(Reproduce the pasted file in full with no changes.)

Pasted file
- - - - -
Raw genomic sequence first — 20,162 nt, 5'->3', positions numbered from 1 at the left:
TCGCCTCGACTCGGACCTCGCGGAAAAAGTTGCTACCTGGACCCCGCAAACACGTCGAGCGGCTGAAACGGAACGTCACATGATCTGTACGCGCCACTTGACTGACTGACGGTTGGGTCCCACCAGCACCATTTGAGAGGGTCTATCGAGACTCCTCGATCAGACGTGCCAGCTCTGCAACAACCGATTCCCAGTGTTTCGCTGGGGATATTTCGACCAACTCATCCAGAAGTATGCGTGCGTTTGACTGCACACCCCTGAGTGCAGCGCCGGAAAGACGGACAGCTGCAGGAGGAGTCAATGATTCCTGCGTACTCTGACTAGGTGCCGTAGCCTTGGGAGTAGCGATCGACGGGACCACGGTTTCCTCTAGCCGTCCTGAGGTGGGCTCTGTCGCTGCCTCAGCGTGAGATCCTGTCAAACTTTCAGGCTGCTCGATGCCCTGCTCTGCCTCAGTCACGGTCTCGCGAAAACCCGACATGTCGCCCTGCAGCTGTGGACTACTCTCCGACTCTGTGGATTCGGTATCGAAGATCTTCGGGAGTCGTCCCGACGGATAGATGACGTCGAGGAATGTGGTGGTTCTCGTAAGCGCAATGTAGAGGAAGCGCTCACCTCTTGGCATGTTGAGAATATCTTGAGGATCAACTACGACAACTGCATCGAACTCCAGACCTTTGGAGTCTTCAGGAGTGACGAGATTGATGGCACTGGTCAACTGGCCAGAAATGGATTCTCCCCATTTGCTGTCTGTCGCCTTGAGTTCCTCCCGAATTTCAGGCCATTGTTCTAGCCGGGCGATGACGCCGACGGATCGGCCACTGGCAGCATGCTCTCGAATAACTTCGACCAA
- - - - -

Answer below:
Raw genomic sequence first — 20,162 nt, 5'->3', positions numbered from 1 at the left:
TCGCCTCGACTCGGACCTCGCGGAAAAAGTTGCTACCTGGACCCCGCAAACACGTCGAGCGGCTGAAACGGAACGTCACATGATCTGTACGCGCCACTTGACTGACTGACGGTTGGGTCCCACCAGCACCATTTGAGAGGGTCTATCGAGACTCCTCGATCAGACGTGCCAGCTCTGCAACAACCGATTCCCAGTGTTTCGCTGGGGATATTTCGACCAACTCATCCAGAAGTATGCGTGCGTTTGACTGCACACCCCTGAGTGCAGCGCCGGAAAGACGGACAGCTGCAGGAGGAGTCAATGATTCCTGCGTACTCTGACTAGGTGCCGTAGCCTTGGGAGTAGCGATCGACGGGACCACGGTTTCCTCTAGCCGTCCTGAGGTGGGCTCTGTCGCTGCCTCAGCGTGAGATCCTGTCAAACTTTCAGGCTGCTCGATGCCCTGCTCTGCCTCAGTCACGGTCTCGCGAAAACCCGACATGTCGCCCTGCAGCTGTGGACTACTCTCCGACTCTGTGGATTCGGTATCGAAGATCTTCGGGAGTCGTCCCGACGGATAGATGACGTCGAGGAATGTGGTGGTTCTCGTAAGCGCAATGTAGAGGAAGCGCTCACCTCTTGGCATGTTGAGAATATCTTGAGGATCAACTACGACAACTGCATCGAACTCCAGACCTTTGGAGTCTTCAGGAGTGACGAGATTGATGGCACTGGTCAACTGGCCAGAAATGGATTCTCCCCATTTGCTGTCTGTCGCCTTGAGTTCCTCCCGAATTTCAGGCCATTGTTCTAGCCGGGCGATGACGCCGACGGATCGGCCACTGGCAGCATGCTCTCGAATAACTTCGACCAA